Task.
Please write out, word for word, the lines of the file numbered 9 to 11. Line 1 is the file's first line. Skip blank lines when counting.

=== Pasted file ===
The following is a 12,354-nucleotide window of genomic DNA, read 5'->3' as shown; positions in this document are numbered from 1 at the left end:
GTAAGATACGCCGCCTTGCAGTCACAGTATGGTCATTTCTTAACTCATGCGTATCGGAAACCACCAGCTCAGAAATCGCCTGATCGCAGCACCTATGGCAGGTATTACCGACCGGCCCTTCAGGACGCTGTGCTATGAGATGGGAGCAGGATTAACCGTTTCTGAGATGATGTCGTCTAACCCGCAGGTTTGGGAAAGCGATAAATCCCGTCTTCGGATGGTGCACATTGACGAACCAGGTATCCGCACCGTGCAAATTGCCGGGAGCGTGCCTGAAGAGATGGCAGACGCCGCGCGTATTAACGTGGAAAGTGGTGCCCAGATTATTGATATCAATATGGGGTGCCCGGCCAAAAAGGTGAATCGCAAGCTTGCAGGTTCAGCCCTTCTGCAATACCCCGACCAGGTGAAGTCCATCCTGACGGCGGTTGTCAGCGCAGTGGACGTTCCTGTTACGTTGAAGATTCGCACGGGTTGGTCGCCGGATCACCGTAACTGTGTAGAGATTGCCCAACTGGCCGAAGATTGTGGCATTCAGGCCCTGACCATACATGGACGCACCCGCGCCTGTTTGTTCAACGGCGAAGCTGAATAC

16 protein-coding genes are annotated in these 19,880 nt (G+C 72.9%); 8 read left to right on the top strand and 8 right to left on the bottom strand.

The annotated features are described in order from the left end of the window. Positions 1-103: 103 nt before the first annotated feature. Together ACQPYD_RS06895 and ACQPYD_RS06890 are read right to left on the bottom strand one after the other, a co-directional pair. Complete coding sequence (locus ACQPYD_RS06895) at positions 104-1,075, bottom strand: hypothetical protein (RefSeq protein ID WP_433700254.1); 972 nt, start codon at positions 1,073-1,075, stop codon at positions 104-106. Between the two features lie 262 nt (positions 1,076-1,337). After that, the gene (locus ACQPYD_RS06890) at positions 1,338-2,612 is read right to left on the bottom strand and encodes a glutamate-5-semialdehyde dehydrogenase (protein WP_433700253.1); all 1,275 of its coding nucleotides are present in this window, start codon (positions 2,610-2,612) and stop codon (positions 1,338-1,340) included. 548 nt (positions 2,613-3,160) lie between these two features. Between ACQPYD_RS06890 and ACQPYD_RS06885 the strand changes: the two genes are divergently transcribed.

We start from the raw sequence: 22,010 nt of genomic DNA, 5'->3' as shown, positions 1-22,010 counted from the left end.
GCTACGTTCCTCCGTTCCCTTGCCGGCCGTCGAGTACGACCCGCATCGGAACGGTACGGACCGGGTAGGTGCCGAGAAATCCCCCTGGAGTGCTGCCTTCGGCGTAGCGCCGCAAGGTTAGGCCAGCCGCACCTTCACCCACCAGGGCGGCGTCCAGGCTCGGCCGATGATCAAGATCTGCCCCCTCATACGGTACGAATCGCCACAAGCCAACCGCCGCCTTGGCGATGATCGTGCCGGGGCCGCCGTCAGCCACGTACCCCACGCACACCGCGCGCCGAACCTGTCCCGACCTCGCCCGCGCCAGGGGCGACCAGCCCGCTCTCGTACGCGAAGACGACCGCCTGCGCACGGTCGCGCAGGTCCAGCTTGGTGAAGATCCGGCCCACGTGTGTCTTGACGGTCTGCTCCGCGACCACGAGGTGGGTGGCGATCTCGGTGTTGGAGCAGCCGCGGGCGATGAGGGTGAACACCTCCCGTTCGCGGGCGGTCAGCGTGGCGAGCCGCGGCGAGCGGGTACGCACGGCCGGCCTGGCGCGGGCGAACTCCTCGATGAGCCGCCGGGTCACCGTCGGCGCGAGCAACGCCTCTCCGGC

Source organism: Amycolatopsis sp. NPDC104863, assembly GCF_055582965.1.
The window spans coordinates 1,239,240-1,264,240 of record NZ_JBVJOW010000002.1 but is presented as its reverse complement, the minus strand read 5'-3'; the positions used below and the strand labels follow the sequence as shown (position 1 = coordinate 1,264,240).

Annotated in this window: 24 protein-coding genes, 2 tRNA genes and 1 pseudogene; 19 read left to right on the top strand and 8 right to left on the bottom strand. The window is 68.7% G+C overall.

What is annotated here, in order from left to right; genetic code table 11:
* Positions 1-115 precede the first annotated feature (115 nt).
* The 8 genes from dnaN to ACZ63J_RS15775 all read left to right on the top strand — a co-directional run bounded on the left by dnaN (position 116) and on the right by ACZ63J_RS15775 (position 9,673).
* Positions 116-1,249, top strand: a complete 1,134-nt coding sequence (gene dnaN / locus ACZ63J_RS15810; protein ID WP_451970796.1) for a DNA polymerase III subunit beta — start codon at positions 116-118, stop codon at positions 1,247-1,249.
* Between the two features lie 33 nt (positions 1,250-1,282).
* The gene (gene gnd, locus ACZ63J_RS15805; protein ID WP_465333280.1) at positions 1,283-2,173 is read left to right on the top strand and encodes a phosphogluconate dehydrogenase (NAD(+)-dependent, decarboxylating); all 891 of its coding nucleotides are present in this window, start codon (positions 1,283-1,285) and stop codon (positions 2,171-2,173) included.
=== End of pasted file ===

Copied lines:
Annotated in this window: 24 protein-coding genes, 2 tRNA genes and 1 pseudogene; 19 read left to right on the top strand and 8 right to left on the bottom strand. The window is 68.7% G+C overall.

What is annotated here, in order from left to right; genetic code table 11:
* Positions 1-115 precede the first annotated feature (115 nt).